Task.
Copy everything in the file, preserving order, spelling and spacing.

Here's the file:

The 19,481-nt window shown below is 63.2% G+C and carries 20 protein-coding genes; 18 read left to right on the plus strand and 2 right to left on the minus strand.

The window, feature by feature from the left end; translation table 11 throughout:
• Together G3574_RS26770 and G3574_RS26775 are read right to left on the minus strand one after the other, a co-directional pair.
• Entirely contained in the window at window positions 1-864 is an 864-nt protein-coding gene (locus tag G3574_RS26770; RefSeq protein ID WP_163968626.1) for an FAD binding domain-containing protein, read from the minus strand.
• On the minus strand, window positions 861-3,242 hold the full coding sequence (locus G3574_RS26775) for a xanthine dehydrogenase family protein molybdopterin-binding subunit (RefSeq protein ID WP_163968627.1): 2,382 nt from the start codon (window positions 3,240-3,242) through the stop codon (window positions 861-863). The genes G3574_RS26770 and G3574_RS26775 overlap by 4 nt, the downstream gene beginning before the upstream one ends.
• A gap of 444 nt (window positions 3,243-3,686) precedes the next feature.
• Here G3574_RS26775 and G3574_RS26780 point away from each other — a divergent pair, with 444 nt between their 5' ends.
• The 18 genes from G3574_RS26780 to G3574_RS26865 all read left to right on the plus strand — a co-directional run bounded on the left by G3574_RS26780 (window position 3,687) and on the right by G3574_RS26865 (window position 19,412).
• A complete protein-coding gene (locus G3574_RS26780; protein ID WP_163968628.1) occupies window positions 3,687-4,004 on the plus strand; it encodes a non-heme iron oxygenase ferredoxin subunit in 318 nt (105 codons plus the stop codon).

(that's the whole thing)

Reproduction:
The 19,481-nt window shown below is 63.2% G+C and carries 20 protein-coding genes; 18 read left to right on the plus strand and 2 right to left on the minus strand.

The window, feature by feature from the left end; translation table 11 throughout:
• Together G3574_RS26770 and G3574_RS26775 are read right to left on the minus strand one after the other, a co-directional pair.
• Entirely contained in the window at window positions 1-864 is an 864-nt protein-coding gene (locus tag G3574_RS26770; RefSeq protein ID WP_163968626.1) for an FAD binding domain-containing protein, read from the minus strand.
• On the minus strand, window positions 861-3,242 hold the full coding sequence (locus G3574_RS26775) for a xanthine dehydrogenase family protein molybdopterin-binding subunit (RefSeq protein ID WP_163968627.1): 2,382 nt from the start codon (window positions 3,240-3,242) through the stop codon (window positions 861-863). The genes G3574_RS26770 and G3574_RS26775 overlap by 4 nt, the downstream gene beginning before the upstream one ends.
• A gap of 444 nt (window positions 3,243-3,686) precedes the next feature.
• Here G3574_RS26775 and G3574_RS26780 point away from each other — a divergent pair, with 444 nt between their 5' ends.
• The 18 genes from G3574_RS26780 to G3574_RS26865 all read left to right on the plus strand — a co-directional run bounded on the left by G3574_RS26780 (window position 3,687) and on the right by G3574_RS26865 (window position 19,412).
• A complete protein-coding gene (locus G3574_RS26780; protein ID WP_163968628.1) occupies window positions 3,687-4,004 on the plus strand; it encodes a non-heme iron oxygenase ferredoxin subunit in 318 nt (105 codons plus the stop codon).